Ireland’s continental connections

Joe Carroll

It is 40 years since Ireland joined the European Economic Community (EEC) so virtually two generations have little knowledge of the prolonged campaign from 1961 to 1973 to achieve membership.

When asked to vote on the various referenda on widening and deepening the now European Union, very few realise what a struggle it was for Ireland to become a full member in the first place.

We were so unfit economically and politically for full membership back in 1961 that the six existing member states thought it might be a mistake, and that we really meant associate membership.


Our official application was actually posted to Brussels from Dublin and boiled down to saying that as we were so economically dependent on Britain we had to do whatever she did and follow her into the EEC. We showed no interest in the political aspect of European integration.

As a result the six at first politely refused to open negotiations with us while proceeding to do so with the other applicants, Britain, Denmark and Norway. It took over a year of hard work by Irish diplomats and trips by the then Taoiseach, Seán Lemass, to the European capitals to undo some of the damage of this first botched application.

It was to be another decade before enlargement took place. The twists and turns of the Irish ‘tortuous path’ to membership have now been widely researched and written about but mainly from an Irish perspective aided by the opening up of the official archives in Dublin.

Dermot Keogh of UCC history department (now retired) long had the ambition to explore this path as seen by our European partners. What do their official archives reveal of Ireland’s journey along the path to membership? This book is the end result of that ambition and is an absorbing account of how Bonn, Paris, Rome, the Hague, Brussels and Luxembourg gradually came around to accepting that Ireland had the credentials to be a full member of the EEC.


France and the then Federal Republic of Germany were the two most influential members and the ones with the most reservations about Irish suitability. Irish neutrality was seen as undermining the security of the six which were all members of NATO and dependent on US nuclear strength to deter any invasion from the Soviet Union. Ireland’s economy in 1961 was unlikely to survive the opening up of its market to full competition.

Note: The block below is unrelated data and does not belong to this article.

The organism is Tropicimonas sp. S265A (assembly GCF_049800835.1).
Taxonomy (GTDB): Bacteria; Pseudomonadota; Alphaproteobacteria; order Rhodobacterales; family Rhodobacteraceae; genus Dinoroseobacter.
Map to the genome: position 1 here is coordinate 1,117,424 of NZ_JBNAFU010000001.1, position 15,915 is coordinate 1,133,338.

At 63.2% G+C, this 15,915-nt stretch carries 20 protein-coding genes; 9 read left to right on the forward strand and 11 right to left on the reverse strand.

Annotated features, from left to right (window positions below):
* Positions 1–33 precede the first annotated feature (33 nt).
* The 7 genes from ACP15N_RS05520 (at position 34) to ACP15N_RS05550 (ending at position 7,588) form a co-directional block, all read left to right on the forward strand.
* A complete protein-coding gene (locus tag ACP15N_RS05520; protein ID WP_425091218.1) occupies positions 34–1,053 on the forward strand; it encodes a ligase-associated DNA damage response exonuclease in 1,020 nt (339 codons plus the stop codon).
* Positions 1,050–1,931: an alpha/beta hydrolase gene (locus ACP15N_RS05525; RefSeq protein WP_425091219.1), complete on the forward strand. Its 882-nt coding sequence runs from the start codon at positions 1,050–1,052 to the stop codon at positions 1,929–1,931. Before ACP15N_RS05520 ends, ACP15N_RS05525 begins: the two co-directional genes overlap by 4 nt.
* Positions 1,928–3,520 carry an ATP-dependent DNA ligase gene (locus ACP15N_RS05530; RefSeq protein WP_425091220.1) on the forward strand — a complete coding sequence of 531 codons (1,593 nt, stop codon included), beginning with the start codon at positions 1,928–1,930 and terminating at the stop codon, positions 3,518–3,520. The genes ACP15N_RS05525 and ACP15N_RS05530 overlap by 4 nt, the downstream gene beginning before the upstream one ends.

The most interesting part of the book is the inside story of how Paris and Bonn gradually dropped their opposition to opening negotiations with Ireland. Lemass convinced France and West Germany that Ireland would be willing to join in the defence of the EEC in spite of neutrality. The only reason we had not joined NATO was that it would copper-fasten partition.


Irish diplomats also cleverly used any evidence of historical links between Ireland and our future partners when pushing our application. We were not just an economic appendage to Britain, but had our own proud links with continental Europe going back centuries to courageous Irish missionaries and revolutionaries. We might smile at this today, but this was probably news to the foreign ministries of the six in mid-20th Century.

General de Gaulle was well aware of his own Irish ancestry through his great-grandmother, a McCartan from Co. Down. He treated visits from Lemass and later Jack Lynch with great courtesy, but in vetoing British entry in January 1963, he also brought Ireland’s bid to a halt before the negotiations opened.

It took another decade before Britain, Ireland and Denmark joined the EEC. The General had actually done us a good turn, as T.K. Whitaker has pointed out. We were then in a far better shape to benefit from full membership.

This intriguing book reveals how the original six discovered ‘the real Ireland’ as they dealt with the Irish officials and ministers who were pleading the cause of joining their European venture.